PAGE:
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Ellen G. White’s Use Of The Term “Race War”, and Related Insights

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    D. Ellen White saw the race question as being a matter of continual potential sensitivity, and hence there would always be a need for concern and balance in dealing with it. 1For relevant race principles revealed in Ellen White’s writings in connection with this subject, see Appendix D

    The external conditions she predicted were the result of an internal problem, and thus she spoke of the “spirit of slavery” (November 20, 1895, The Southern Work, 67, 81). She saw that in the unconverted heart the issue would ever have a potential explosiveness about it, to both blacks and whites.EGWUTRW 27.7

    In 1909, during the period of the fulfillment of the “race war” and “slavery” predictions, she wrote in the Testimonies, volume 9, concerning the relations between the races: “The relation of the two races has been a matter hard to deal with, and I fear that it will ever remain a most perplexing problem.” 2Testimonies for the Church 9:214.EGWUTRW 28.1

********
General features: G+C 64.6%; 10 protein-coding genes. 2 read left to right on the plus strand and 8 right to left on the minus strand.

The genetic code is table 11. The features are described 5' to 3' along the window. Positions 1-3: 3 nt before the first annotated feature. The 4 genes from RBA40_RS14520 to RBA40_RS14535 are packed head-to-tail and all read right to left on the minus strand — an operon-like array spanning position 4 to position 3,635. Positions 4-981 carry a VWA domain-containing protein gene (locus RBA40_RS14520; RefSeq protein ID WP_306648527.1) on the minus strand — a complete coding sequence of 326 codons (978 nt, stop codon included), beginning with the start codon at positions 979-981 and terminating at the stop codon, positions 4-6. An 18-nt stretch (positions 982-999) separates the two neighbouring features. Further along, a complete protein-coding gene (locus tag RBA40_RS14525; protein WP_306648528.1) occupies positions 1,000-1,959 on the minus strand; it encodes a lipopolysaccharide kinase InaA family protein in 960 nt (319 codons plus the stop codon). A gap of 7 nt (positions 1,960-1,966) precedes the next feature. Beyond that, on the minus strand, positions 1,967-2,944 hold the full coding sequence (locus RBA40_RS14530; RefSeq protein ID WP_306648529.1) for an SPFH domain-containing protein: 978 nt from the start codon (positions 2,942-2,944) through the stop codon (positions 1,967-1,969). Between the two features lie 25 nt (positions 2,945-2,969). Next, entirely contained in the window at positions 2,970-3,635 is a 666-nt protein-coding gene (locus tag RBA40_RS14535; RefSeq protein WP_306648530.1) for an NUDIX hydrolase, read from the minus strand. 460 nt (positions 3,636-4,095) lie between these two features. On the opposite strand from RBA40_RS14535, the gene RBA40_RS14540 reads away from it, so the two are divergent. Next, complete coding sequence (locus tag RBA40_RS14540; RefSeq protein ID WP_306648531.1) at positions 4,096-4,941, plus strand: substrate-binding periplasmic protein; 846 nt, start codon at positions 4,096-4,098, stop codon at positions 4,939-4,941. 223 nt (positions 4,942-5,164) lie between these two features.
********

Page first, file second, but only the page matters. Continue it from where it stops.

Ten years earlier she had written the same phrase in a letter to “a responsible minister,” which is recorded in full in The Southern Work, 84 (dated June 5, 1899).EGWUTRW 28.2

    In spite of the advances made and the fact that conditions are vastly improved over what they were in the early years of this century, twentieth century man still deals with the reaction to previous problems and their current manifestations. Though there should be thankfulness over progress achieved, sensitivity, caution, and balance should still characterize those who deal with race relations today.EGWUTRW 28.3